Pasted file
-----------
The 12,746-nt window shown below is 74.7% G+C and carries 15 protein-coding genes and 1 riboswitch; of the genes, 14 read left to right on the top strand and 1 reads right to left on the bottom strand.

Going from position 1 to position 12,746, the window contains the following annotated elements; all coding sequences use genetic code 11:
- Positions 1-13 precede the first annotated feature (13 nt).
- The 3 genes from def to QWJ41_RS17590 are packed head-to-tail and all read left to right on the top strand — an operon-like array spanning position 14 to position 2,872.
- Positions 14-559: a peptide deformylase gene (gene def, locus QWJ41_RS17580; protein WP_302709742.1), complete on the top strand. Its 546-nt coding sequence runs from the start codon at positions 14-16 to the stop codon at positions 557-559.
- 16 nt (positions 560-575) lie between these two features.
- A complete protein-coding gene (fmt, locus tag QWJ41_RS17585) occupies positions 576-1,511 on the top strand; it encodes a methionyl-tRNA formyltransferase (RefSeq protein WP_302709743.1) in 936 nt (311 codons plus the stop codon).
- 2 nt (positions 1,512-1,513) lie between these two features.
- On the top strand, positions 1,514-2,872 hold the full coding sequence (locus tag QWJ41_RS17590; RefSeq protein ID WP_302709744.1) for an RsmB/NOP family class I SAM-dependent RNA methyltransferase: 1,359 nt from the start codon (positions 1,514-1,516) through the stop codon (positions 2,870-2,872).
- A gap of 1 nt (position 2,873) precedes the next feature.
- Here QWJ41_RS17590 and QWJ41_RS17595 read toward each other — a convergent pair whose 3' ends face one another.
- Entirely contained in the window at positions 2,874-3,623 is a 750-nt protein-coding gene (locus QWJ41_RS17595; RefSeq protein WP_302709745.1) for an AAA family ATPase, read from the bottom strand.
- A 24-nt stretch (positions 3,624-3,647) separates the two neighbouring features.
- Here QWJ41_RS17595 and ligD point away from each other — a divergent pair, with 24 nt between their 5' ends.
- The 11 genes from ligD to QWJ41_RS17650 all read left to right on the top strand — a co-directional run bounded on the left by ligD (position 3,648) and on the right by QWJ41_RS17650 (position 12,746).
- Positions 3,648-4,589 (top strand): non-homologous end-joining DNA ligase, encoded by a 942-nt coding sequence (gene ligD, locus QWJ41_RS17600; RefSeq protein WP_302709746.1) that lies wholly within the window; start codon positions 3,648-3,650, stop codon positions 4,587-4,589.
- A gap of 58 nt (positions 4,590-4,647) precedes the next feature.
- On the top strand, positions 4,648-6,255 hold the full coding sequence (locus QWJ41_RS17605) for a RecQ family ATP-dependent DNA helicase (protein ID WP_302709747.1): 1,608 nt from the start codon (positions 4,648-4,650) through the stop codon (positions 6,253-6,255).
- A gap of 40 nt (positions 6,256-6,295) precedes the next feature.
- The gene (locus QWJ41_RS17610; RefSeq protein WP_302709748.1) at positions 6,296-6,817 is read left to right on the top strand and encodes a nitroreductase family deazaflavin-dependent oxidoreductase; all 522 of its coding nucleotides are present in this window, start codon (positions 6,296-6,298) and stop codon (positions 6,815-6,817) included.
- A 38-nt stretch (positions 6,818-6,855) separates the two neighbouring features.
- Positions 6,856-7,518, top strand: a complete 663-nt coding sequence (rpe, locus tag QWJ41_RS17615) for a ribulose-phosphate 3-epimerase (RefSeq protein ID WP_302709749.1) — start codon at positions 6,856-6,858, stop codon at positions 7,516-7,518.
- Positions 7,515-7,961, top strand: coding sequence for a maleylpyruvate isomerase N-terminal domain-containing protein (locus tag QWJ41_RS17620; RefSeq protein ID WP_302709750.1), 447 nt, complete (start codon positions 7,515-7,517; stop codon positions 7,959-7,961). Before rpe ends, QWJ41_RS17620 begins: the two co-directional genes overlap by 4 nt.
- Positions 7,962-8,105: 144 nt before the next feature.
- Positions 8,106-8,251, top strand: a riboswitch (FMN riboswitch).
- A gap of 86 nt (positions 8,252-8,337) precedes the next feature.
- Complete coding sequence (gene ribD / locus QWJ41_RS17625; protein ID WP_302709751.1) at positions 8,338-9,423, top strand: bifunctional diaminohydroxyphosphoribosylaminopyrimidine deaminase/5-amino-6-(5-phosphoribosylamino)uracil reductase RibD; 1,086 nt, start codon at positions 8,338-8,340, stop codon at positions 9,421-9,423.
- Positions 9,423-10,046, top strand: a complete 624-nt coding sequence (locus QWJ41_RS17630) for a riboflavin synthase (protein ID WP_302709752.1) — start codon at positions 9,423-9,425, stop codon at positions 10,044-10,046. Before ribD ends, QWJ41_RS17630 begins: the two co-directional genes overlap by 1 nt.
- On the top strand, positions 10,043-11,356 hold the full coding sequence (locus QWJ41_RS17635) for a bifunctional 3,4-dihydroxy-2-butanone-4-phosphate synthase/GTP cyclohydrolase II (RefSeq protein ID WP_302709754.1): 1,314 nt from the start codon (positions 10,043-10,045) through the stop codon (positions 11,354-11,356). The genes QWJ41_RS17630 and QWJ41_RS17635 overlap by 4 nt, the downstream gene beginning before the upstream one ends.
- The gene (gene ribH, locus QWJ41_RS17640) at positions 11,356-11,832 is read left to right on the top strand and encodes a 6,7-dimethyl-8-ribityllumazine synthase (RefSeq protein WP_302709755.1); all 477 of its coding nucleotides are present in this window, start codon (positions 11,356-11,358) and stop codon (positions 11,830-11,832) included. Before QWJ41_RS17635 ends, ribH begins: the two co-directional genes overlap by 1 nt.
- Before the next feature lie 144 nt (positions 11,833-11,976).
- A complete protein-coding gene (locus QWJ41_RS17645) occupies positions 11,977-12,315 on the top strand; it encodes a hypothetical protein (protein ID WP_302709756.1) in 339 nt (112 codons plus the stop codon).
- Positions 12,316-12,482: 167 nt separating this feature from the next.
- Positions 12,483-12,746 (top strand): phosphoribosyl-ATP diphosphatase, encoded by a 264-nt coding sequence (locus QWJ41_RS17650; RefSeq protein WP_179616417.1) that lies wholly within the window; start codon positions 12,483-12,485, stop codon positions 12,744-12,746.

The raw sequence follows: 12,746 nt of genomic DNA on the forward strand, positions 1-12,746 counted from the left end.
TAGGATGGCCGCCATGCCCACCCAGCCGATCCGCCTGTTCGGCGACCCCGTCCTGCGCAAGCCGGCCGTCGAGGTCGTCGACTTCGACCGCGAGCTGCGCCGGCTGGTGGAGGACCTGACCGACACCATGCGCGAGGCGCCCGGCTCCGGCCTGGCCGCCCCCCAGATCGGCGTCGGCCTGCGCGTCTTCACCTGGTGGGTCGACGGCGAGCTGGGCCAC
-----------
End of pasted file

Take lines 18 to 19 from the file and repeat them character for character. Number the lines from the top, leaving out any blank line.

- On the top strand, positions 4,648-6,255 hold the full coding sequence (locus QWJ41_RS17605) for a RecQ family ATP-dependent DNA helicase (protein ID WP_302709747.1): 1,608 nt from the start codon (positions 4,648-4,650) through the stop codon (positions 6,253-6,255).
- A gap of 40 nt (positions 6,256-6,295) precedes the next feature.